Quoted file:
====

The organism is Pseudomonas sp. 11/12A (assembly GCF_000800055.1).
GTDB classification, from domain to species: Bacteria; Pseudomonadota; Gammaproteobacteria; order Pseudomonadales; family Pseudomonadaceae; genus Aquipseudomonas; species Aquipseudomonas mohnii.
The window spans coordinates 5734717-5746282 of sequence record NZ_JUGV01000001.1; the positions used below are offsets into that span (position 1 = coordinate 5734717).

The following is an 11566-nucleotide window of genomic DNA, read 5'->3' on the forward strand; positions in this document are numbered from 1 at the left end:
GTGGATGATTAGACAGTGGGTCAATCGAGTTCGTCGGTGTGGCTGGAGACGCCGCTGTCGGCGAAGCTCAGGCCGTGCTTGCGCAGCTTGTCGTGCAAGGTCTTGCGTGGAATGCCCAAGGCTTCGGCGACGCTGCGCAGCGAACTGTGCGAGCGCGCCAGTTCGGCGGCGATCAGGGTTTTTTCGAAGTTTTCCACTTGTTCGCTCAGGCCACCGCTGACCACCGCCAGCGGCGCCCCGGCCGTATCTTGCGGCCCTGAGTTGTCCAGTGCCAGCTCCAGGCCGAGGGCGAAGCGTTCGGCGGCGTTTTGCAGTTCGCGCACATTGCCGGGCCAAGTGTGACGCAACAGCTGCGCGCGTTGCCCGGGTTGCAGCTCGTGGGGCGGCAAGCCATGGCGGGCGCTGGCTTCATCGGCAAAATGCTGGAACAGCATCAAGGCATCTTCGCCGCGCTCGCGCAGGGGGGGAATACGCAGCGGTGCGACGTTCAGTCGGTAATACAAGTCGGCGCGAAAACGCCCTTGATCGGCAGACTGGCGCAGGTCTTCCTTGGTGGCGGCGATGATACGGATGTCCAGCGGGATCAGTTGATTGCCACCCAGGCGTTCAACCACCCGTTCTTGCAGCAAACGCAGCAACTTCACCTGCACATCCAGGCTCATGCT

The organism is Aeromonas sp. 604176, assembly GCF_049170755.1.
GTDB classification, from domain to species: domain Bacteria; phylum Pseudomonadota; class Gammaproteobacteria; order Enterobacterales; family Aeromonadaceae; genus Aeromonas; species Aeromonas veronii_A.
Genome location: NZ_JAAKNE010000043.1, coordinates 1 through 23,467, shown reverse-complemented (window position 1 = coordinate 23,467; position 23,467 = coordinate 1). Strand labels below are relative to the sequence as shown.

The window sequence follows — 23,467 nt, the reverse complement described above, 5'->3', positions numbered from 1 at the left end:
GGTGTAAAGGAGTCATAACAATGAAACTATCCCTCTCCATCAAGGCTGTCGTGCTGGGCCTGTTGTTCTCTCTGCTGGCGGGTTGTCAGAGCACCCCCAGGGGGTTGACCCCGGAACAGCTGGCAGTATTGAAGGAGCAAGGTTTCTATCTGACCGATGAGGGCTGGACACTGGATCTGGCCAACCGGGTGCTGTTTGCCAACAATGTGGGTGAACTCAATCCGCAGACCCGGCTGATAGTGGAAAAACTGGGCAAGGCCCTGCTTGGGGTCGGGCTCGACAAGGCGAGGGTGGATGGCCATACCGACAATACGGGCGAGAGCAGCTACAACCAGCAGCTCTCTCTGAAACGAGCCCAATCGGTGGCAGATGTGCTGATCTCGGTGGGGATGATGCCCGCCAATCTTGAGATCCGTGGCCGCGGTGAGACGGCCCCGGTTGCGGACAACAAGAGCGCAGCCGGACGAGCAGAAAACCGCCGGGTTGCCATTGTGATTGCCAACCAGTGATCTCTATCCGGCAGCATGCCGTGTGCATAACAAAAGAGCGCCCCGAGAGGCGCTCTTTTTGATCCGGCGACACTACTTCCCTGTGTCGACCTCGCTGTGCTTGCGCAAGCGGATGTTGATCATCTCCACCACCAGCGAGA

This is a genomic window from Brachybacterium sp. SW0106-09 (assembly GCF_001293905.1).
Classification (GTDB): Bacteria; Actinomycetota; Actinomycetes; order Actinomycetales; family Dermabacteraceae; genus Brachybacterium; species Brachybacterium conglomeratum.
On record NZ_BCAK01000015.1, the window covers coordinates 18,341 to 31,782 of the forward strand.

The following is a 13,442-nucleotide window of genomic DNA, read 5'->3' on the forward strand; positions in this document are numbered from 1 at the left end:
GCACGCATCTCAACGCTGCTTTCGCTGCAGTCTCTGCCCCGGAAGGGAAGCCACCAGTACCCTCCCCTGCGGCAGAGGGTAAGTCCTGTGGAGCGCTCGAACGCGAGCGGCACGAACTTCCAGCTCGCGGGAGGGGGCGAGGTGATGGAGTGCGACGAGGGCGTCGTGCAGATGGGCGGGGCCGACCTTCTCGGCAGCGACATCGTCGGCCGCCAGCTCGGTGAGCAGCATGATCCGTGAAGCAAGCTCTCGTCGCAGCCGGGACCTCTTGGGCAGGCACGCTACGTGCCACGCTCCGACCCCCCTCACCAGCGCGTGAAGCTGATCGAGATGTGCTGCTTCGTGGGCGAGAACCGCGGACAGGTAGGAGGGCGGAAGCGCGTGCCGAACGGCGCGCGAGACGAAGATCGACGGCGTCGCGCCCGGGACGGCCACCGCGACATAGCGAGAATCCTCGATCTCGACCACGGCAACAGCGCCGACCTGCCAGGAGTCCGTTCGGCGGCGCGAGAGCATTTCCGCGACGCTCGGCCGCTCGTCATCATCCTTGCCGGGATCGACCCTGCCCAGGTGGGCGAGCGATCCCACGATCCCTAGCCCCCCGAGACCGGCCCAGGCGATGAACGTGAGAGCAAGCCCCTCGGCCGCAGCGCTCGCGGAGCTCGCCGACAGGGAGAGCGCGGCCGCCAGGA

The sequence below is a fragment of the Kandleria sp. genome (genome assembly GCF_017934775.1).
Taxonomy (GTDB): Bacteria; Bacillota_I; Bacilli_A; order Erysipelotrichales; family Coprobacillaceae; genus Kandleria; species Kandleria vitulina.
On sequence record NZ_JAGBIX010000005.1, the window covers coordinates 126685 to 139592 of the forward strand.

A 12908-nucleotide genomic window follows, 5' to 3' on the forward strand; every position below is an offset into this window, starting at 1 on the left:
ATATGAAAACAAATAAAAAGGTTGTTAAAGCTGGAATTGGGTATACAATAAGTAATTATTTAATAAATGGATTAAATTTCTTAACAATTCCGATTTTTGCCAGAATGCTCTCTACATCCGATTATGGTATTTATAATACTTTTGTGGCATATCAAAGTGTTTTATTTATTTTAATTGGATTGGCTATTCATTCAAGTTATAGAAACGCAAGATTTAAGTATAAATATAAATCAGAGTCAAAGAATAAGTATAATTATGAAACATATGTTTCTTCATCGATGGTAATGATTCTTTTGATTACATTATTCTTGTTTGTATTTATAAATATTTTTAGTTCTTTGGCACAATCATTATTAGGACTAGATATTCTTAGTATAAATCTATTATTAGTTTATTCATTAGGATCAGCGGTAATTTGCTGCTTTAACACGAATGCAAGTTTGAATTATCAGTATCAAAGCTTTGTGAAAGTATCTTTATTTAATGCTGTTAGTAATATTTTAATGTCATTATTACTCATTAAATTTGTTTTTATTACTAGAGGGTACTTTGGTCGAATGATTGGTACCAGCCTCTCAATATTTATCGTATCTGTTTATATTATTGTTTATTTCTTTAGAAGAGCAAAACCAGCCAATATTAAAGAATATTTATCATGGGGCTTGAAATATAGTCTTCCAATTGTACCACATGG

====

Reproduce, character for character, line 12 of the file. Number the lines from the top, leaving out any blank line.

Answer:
Classification (GTDB): Bacteria; Actinomycetota; Actinomycetes; order Actinomycetales; family Dermabacteraceae; genus Brachybacterium; species Brachybacterium conglomeratum.